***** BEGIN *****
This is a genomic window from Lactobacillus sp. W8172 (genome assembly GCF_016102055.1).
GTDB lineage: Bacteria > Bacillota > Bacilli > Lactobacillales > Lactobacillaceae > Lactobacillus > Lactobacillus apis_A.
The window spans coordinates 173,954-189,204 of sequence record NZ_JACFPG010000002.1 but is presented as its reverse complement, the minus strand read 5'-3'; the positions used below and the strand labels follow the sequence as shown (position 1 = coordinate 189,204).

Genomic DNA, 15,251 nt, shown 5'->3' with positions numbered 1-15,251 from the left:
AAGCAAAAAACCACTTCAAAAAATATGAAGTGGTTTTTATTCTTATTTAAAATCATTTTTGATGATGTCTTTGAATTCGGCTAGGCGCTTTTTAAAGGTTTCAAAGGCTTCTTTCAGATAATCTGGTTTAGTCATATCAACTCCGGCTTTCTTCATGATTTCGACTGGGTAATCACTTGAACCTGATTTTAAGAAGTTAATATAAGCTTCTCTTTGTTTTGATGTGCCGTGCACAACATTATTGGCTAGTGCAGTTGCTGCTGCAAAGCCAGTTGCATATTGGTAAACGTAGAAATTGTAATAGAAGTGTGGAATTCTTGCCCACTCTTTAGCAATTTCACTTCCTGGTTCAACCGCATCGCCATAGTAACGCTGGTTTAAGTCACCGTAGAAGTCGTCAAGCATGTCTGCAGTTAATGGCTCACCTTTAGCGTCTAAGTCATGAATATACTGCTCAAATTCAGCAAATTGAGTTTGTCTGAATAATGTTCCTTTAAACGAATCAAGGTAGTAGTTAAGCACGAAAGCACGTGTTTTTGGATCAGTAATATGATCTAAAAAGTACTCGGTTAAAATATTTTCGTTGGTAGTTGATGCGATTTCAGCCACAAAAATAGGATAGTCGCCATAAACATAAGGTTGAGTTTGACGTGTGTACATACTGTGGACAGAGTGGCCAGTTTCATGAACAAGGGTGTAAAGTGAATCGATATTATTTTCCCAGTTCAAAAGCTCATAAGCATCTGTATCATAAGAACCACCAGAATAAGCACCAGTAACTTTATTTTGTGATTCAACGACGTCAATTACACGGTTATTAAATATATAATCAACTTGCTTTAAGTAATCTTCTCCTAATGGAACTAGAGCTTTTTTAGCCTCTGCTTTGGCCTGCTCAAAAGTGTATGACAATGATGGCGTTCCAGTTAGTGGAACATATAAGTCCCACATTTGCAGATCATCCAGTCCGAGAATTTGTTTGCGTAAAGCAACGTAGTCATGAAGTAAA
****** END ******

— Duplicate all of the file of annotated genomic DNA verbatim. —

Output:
This is a genomic window from Lactobacillus sp. W8172 (genome assembly GCF_016102055.1).
GTDB lineage: Bacteria > Bacillota > Bacilli > Lactobacillales > Lactobacillaceae > Lactobacillus > Lactobacillus apis_A.
The window spans coordinates 173,954-189,204 of sequence record NZ_JACFPG010000002.1 but is presented as its reverse complement, the minus strand read 5'-3'; the positions used below and the strand labels follow the sequence as shown (position 1 = coordinate 189,204).

Genomic DNA, 15,251 nt, shown 5'->3' with positions numbered 1-15,251 from the left:
AAGCAAAAAACCACTTCAAAAAATATGAAGTGGTTTTTATTCTTATTTAAAATCATTTTTGATGATGTCTTTGAATTCGGCTAGGCGCTTTTTAAAGGTTTCAAAGGCTTCTTTCAGATAATCTGGTTTAGTCATATCAACTCCGGCTTTCTTCATGATTTCGACTGGGTAATCACTTGAACCTGATTTTAAGAAGTTAATATAAGCTTCTCTTTGTTTTGATGTGCCGTGCACAACATTATTGGCTAGTGCAGTTGCTGCTGCAAAGCCAGTTGCATATTGGTAAACGTAGAAATTGTAATAGAAGTGTGGAATTCTTGCCCACTCTTTAGCAATTTCACTTCCTGGTTCAACCGCATCGCCATAGTAACGCTGGTTTAAGTCACCGTAGAAGTCGTCAAGCATGTCTGCAGTTAATGGCTCACCTTTAGCGTCTAAGTCATGAATATACTGCTCAAATTCAGCAAATTGAGTTTGTCTGAATAATGTTCCTTTAAACGAATCAAGGTAGTAGTTAAGCACGAAAGCACGTGTTTTTGGATCAGTAATATGATCTAAAAAGTACTCGGTTAAAATATTTTCGTTGGTAGTTGATGCGATTTCAGCCACAAAAATAGGATAGTCGCCATAAACATAAGGTTGAGTTTGACGTGTGTACATACTGTGGACAGAGTGGCCAGTTTCATGAACAAGGGTGTAAAGTGAATCGATATTATTTTCCCAGTTCAAAAGCTCATAAGCATCTGTATCATAAGAACCACCAGAATAAGCACCAGTAACTTTATTTTGTGATTCAACGACGTCAATTACACGGTTATTAAATATATAATCAACTTGCTTTAAGTAATCTTCTCCTAATGGAACTAGAGCTTTTTTAGCCTCTGCTTTGGCCTGCTCAAAAGTGTATGACAATGATGGCGTTCCAGTTAGTGGAACATATAAGTCCCACATTTGCAGATCATCCAGTCCGAGAATTTGTTTGCGTAAAGCAACGTAGTCATGAAGTAAA